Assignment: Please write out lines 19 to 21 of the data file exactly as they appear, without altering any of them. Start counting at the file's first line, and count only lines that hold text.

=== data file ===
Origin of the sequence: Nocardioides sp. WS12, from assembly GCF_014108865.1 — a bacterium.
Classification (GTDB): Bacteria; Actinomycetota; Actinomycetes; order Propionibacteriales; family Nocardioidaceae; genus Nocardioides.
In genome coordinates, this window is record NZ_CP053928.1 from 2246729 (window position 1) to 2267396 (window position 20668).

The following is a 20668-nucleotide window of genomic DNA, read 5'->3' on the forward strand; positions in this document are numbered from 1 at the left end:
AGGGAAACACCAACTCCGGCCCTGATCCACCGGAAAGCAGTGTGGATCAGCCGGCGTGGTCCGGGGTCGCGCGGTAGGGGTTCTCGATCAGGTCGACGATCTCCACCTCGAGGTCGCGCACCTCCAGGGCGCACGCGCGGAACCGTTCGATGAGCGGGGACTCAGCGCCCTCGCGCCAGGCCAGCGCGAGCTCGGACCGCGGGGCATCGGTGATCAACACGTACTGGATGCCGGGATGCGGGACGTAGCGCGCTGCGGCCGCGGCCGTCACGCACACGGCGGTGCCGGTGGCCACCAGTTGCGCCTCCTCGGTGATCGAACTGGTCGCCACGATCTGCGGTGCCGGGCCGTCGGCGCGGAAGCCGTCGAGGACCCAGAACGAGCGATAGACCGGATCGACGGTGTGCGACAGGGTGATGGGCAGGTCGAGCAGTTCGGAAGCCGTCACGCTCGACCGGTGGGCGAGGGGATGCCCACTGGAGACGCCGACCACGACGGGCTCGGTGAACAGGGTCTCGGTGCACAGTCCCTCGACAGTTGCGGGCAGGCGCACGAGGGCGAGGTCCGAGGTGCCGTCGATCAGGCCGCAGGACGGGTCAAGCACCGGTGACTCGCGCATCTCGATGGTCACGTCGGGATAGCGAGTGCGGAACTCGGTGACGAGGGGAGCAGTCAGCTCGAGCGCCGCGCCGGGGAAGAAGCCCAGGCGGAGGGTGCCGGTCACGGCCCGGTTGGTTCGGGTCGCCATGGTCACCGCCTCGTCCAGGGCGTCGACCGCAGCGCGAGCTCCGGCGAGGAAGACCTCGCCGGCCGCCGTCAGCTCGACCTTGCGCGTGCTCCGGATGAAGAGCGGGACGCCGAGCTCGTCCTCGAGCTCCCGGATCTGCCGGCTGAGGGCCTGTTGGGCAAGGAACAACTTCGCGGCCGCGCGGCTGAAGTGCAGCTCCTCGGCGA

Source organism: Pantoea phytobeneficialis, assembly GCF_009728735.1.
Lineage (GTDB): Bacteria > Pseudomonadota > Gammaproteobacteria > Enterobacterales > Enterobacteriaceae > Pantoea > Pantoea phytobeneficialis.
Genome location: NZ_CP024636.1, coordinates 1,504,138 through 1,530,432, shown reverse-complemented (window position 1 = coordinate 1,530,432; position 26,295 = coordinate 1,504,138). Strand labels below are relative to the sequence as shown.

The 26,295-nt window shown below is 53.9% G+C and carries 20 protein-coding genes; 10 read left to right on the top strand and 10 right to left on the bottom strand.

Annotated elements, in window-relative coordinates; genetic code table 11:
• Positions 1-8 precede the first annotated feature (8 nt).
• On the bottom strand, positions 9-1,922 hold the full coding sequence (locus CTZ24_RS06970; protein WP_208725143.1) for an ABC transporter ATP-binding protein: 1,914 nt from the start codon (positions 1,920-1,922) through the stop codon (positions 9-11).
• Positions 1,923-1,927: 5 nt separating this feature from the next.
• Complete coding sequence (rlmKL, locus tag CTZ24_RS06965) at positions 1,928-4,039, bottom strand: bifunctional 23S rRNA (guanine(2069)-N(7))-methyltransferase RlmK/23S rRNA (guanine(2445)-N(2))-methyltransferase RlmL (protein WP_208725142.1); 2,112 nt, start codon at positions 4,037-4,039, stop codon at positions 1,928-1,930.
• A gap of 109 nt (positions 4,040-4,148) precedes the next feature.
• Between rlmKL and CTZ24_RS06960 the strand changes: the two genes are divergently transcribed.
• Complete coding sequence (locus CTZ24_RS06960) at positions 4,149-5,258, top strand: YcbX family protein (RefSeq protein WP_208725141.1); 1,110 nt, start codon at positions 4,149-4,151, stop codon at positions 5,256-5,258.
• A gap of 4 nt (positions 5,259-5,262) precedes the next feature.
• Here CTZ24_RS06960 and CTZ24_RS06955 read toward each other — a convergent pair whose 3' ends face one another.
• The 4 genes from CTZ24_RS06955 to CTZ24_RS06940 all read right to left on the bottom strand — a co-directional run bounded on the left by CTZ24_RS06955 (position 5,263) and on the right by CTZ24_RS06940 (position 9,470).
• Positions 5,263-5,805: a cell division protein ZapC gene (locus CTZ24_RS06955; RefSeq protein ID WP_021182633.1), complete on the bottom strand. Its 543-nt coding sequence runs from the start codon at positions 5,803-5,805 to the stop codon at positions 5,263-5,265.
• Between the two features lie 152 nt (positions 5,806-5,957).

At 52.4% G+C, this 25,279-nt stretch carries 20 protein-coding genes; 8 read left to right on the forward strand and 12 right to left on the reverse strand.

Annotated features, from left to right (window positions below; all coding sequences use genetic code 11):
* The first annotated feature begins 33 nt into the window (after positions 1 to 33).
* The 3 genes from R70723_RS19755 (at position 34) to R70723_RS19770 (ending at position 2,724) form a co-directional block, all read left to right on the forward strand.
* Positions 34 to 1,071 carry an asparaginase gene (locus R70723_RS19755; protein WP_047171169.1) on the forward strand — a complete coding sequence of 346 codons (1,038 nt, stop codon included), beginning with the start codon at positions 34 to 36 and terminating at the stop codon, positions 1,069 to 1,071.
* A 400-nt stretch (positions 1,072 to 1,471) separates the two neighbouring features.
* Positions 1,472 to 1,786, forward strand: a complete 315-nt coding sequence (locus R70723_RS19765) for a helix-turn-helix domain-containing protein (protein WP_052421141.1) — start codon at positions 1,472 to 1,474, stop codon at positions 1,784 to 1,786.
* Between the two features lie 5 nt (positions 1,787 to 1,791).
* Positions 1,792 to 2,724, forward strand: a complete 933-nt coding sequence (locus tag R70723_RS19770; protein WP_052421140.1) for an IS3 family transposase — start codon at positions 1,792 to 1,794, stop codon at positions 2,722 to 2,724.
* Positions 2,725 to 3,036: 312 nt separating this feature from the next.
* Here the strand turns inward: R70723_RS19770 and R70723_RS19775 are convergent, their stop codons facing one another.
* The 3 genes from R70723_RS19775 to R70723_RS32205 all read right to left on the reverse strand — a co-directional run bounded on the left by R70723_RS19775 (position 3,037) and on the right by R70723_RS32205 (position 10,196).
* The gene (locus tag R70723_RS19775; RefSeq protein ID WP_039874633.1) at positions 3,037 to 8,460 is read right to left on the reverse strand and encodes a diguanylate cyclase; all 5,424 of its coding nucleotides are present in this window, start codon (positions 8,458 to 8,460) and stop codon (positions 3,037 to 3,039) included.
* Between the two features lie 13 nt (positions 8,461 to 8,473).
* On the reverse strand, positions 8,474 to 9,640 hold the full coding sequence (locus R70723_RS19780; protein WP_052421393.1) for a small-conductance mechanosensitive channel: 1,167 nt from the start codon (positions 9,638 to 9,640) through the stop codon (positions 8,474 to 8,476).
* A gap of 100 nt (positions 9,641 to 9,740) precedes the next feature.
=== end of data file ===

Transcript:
• Here CTZ24_RS06960 and CTZ24_RS06955 read toward each other — a convergent pair whose 3' ends face one another.
• The 4 genes from CTZ24_RS06955 to CTZ24_RS06940 all read right to left on the bottom strand — a co-directional run bounded on the left by CTZ24_RS06955 (position 5,263) and on the right by CTZ24_RS06940 (position 9,470).
• Positions 5,263-5,805: a cell division protein ZapC gene (locus CTZ24_RS06955; RefSeq protein ID WP_021182633.1), complete on the bottom strand. Its 543-nt coding sequence runs from the start codon at positions 5,803-5,805 to the stop codon at positions 5,263-5,265.